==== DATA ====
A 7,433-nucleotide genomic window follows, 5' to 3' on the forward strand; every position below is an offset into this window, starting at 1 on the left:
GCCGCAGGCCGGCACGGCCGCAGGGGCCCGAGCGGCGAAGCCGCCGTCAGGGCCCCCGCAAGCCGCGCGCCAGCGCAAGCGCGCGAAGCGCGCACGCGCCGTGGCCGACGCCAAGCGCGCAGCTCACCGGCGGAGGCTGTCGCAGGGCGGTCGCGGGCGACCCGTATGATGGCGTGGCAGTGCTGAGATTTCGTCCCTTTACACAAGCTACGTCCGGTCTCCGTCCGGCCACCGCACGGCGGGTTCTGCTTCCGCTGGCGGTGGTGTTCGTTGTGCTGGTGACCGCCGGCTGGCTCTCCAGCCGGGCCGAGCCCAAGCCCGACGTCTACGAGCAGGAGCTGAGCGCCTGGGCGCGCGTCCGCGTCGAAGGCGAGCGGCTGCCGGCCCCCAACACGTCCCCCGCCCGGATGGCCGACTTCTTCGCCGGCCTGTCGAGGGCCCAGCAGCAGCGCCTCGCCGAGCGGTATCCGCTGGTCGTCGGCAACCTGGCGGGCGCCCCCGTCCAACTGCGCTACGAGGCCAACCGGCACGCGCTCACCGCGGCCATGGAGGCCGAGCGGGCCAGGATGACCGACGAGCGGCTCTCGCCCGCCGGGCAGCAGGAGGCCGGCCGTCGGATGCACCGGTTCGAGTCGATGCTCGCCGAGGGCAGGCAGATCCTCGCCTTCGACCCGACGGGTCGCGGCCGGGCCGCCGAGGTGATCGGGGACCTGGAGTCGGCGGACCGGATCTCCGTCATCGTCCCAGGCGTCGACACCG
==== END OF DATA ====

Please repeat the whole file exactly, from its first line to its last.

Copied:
A 7,433-nucleotide genomic window follows, 5' to 3' on the forward strand; every position below is an offset into this window, starting at 1 on the left:
GCCGCAGGCCGGCACGGCCGCAGGGGCCCGAGCGGCGAAGCCGCCGTCAGGGCCCCCGCAAGCCGCGCGCCAGCGCAAGCGCGCGAAGCGCGCACGCGCCGTGGCCGACGCCAAGCGCGCAGCTCACCGGCGGAGGCTGTCGCAGGGCGGTCGCGGGCGACCCGTATGATGGCGTGGCAGTGCTGAGATTTCGTCCCTTTACACAAGCTACGTCCGGTCTCCGTCCGGCCACCGCACGGCGGGTTCTGCTTCCGCTGGCGGTGGTGTTCGTTGTGCTGGTGACCGCCGGCTGGCTCTCCAGCCGGGCCGAGCCCAAGCCCGACGTCTACGAGCAGGAGCTGAGCGCCTGGGCGCGCGTCCGCGTCGAAGGCGAGCGGCTGCCGGCCCCCAACACGTCCCCCGCCCGGATGGCCGACTTCTTCGCCGGCCTGTCGAGGGCCCAGCAGCAGCGCCTCGCCGAGCGGTATCCGCTGGTCGTCGGCAACCTGGCGGGCGCCCCCGTCCAACTGCGCTACGAGGCCAACCGGCACGCGCTCACCGCGGCCATGGAGGCCGAGCGGGCCAGGATGACCGACGAGCGGCTCTCGCCCGCCGGGCAGCAGGAGGCCGGCCGTCGGATGCACCGGTTCGAGTCGATGCTCGCCGAGGGCAGGCAGATCCTCGCCTTCGACCCGACGGGTCGCGGCCGGGCCGCCGAGGTGATCGGGGACCTGGAGTCGGCGGACCGGATCTCCGTCATCGTCCCAGGCGTCGACACCG